In his article What Are The Top EdTech Tools For Personalized Learning?, Bob Nilsson points out one of the big pitfalls currently facing personalized learning models: While personal devices like e-readers, tablets, notebooks, and PCs allow students to view various forms of digital textbooks, video lectures, performances, and recorded experiments, this only works well if students have access to well-functioning equipment and broadband networks.
Learning Management Systems (LMS) are at the core of most personalized learning programs, and come in all shapes and sizes, including personalized, project-based, and mastery-based learning applications like Buzz/ Aglix, Edgenuity, itslearning, and PowerSchool. Platforms like Coursera, Udemy, and Khan Academy, already include a wealth of learning content with “practice exercises, instructional videos, and a personalized learning dashboard that empower learners to study at their own pace in and outside of the classroom”. Many of these courses are free or have nominal per-course fees. With the price of production equipment and editing software falling, these courses are becoming cheaper to produce and more profitable, even though the competition is fierce, which is ultimately a net benefit for students.
Digital technologies offer everything from personalized learning assistants that can not only remind students of their assignments but also provide useful feedback on content and quizzes. AI is increasingly being harnessed to uncover a student’s weaknesses and help them learn at their own pace, with data analytics to help educators understand how individual students are learning and whether interventions are needed to improve learning outcomes. The multinational publishing and education company Pearson created Revel to help instructors understand a student’s scores, performance, and time spent on assignments. It can also help tailor unique experiences to ensure a student stays on track.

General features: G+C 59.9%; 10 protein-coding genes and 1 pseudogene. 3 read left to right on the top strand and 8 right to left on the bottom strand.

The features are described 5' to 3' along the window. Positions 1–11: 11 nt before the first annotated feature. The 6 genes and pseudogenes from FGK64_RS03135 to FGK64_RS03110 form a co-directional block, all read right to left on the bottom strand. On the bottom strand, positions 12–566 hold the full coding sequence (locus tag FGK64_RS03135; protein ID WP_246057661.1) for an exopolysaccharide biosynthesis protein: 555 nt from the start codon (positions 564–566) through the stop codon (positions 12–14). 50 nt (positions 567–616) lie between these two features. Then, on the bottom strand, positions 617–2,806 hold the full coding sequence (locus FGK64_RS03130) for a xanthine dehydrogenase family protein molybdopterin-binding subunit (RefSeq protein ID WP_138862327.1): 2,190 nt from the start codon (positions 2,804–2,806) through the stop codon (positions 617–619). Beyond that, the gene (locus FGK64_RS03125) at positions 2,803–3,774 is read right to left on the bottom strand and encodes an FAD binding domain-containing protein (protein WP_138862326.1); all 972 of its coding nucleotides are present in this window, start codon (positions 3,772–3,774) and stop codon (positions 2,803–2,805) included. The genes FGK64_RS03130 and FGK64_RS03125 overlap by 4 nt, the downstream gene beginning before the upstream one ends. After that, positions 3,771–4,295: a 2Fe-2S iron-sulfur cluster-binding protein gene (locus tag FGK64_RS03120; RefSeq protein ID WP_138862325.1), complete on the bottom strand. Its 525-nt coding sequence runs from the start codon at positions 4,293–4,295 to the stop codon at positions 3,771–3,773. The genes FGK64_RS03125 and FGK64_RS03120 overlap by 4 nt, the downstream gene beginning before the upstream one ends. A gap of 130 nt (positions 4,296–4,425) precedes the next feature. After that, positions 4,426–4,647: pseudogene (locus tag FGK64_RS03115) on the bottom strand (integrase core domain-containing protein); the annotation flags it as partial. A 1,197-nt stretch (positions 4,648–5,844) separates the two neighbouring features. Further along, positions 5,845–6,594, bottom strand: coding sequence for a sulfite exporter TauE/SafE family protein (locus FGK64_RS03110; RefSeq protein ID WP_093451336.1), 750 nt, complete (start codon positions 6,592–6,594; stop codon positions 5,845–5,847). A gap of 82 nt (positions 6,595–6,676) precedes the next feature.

COVID-19 forced a radical readjustment of education for students, educators and teachers alike. The digital transformation that had been consuming the business world looked to be leaving the education world behind, but everything changed once the world went into lockdown. Suddenly, students needed to get online and work from home and a digital transformation that had been on the drawing board to be pulled out five or ten years in the future suddenly needed to be up and running the next day.
The concept of Personalized learning does have a few pitfalls which mostly concern the educators, according to the Learning & Development Agency. To deliver effective personalized learning, educators must customize their approach, pace and style of learning to an individual student’s needs. “This, however, requires a lot of preparation to first identify the needs of individual learners and then develop a plan to meet their specific needs.” There also remains a definite digital divide between rich and poor students, something governments and corporate America are trying to address with grants and funding to improve access to devices and broadband internet. But there is no doubt that we are making progress, and that investing in improvements to the quality of online education will ultimately help students most in need, because education outcomes improve when learning is personalized.